The Fussiness Crisis

The Fussiness Crisis
In today’s Irish Times (Aug 11th ’17) Fr Peter McVerry takes the Taoiseach to task for implying that homelessness does not exist, that what we call homelessness is really only a kind of aspiration for better homes. That those who complain of homelessness are really saying that they’d like nicer places to live.

Here’s the quote from the Taoiseach that Peter McVerry angrily takes issue with.

“There are 90,000 people on the housing list but very many, if not most, have houses and apartments. However, these are houses and apartments that are being provided to them through rent supplement or the private rental sector and they want different houses or apartments that are more appropriate to their needs. It is important to recall that, of those 90,000 on the housing list, the majority are in houses or apartments, just not the permanent homes they would like to have and which we would like them to have.” The Taoiseach, Leader’s Questions, July 12th 2017.

So, according to the Taoiseach, the homeless have houses and apartments, but they are simply being fussy and want better ones. And since he is the Taoiseach, and leader of the free world as we understand it here in this soggy corner of Europe, the Homeless Crisis has now been officially downgraded to the much more manageable Fussiness Crisis. A crisis where taste is not, unfortunately, being matched by reality. Something a good bucket of paint and a joss-stick might solve. A problem that a simple shift in mental attitude might dispel.

Fr Peter McVerry’s article produces enough hard evidence and figures to show, just in case anyone was in any doubt, that we really do have a homeless crisis and not just a “Fussiness Crisis” as the Taoiseach appears to be suggesting.

The article includes a graphic incorporating figures from the central statistics office that clearly show there are 6,906 homeless people in Ireland, 73% of them in Dublin. According to the Taoiseach, and this now exists in the Dail records, “very many of these, if not most, have houses and apartments.”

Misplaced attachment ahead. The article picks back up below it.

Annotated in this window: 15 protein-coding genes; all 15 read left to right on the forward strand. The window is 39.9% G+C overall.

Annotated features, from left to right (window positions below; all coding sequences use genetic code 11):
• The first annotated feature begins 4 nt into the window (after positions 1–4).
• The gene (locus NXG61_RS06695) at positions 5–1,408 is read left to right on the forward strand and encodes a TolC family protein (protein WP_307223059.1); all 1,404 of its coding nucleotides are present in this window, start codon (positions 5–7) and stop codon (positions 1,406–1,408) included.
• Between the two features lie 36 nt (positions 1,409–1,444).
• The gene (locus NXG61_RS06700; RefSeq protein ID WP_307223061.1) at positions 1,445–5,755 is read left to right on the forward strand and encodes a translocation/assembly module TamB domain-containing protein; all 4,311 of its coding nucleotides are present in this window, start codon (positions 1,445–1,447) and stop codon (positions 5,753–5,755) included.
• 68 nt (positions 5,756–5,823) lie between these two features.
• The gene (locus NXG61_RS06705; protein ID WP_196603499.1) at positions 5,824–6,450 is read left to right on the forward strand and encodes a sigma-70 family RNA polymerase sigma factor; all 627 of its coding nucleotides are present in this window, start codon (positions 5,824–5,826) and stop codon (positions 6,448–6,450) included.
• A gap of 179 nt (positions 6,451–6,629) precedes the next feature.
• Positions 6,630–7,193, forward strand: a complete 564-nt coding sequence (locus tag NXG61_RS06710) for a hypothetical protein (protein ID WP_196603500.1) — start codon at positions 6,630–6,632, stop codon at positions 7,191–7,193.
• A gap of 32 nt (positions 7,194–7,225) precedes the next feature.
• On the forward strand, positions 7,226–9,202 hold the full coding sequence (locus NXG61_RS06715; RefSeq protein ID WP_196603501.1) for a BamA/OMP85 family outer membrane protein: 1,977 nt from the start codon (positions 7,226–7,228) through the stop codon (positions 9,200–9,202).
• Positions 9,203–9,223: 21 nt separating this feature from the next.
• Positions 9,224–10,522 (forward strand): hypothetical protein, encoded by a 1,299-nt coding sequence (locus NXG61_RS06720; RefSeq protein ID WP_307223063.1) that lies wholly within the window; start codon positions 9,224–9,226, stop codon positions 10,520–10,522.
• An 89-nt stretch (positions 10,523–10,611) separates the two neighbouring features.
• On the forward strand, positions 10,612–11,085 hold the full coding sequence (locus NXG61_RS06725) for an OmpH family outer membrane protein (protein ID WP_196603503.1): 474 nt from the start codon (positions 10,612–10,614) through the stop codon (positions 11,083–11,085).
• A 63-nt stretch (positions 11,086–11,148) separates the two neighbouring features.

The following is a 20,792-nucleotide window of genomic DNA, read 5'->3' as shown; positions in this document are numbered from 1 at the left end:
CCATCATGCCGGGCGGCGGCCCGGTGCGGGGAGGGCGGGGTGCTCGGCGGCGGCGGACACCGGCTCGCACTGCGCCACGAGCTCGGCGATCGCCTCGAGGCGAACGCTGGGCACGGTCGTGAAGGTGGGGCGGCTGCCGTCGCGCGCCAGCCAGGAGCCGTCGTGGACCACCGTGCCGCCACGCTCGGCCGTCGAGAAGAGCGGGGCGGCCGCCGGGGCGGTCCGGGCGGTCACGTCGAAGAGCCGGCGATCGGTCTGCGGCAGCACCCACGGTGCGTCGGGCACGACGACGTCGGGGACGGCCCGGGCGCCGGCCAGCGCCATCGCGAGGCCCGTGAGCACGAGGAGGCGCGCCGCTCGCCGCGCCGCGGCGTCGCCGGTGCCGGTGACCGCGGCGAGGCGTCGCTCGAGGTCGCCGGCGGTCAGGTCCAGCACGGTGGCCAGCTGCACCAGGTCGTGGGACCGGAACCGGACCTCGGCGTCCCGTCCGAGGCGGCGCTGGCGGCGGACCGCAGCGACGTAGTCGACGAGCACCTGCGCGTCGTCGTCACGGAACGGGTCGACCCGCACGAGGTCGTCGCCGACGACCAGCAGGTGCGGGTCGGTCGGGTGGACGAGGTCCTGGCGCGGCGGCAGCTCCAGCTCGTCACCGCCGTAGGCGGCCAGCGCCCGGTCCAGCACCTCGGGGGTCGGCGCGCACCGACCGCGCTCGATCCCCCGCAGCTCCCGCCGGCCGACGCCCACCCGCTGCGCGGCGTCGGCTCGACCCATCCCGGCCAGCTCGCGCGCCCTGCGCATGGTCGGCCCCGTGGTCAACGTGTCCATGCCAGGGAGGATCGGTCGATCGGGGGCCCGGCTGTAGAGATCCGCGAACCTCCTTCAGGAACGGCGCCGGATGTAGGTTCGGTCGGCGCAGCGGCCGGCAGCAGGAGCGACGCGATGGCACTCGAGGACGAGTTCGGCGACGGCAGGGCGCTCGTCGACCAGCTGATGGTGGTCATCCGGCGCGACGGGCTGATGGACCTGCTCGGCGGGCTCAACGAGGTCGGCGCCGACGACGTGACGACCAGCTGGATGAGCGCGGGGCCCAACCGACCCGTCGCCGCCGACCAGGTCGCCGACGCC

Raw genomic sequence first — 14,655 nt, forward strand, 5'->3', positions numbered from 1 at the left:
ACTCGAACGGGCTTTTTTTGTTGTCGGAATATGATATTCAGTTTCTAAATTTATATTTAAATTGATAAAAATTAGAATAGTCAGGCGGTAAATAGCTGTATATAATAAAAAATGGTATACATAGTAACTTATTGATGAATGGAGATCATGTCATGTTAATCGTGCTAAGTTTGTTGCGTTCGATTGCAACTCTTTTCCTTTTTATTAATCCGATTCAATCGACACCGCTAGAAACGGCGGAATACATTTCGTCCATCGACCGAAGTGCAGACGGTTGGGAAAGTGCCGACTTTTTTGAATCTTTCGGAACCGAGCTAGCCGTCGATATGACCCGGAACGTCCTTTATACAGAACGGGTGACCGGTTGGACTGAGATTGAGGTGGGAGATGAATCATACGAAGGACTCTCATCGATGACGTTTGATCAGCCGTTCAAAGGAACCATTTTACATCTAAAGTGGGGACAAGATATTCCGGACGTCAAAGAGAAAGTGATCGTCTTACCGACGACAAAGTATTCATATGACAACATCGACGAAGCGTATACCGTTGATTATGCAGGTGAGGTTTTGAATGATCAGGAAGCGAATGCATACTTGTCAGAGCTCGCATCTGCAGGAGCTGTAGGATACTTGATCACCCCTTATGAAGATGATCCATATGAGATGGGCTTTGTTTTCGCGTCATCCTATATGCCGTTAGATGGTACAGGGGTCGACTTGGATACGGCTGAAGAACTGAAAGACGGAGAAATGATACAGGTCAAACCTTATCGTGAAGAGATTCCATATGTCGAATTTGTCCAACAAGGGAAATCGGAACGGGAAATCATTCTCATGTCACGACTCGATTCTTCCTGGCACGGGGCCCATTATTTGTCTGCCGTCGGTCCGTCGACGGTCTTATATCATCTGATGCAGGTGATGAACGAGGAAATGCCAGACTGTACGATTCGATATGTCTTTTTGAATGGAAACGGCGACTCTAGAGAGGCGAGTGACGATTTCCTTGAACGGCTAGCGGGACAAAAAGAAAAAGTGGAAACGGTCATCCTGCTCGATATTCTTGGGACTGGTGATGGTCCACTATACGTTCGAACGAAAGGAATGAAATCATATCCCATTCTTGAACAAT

Where I come from, this is called a bare-faced lie. But I come from a relatively humble working-class background and I’m maybe not sophisticated enough to tell the difference between a bare-faced lie and some complex housing/social policy thingy that someone like me might not be fully capable of grasping.

The Taoiseach’s suggestion that there is no homelessness also implies that rough-sleepers and kids living on fast food and crisps in hotel accommodations, as reported in the Irish Times yesterday, are only figments of the collective imagination, like some kind of mass delusionary experience.
The idea also appears to suggest that the work Fr Peter McVerry and people of his ilk have been doing all these years, against increasingly ambivalent odds, is also delusional in its assessment of the problems they are addressing every working day of their lives, and the political policies that appear to be creating these problems.
There was an old joke in working class Dublin to describe tough neighbourhoods. You’d say “They ate their young in that place!” This came to mind when I noticed yesterday’s census reports that 1 in 4 homeless people are under the age of 18, and that the largest homeless age group was children under 4 years of age.
With the grwoing numbers of homeless children and the growing numbers of emigrating young people and those condemned to precarious employments that don’t pay the rent never mind buy a home, people may soon be saying of Ireland, with soem justification, “Sure, they ate their young in that place.”

 

 

 

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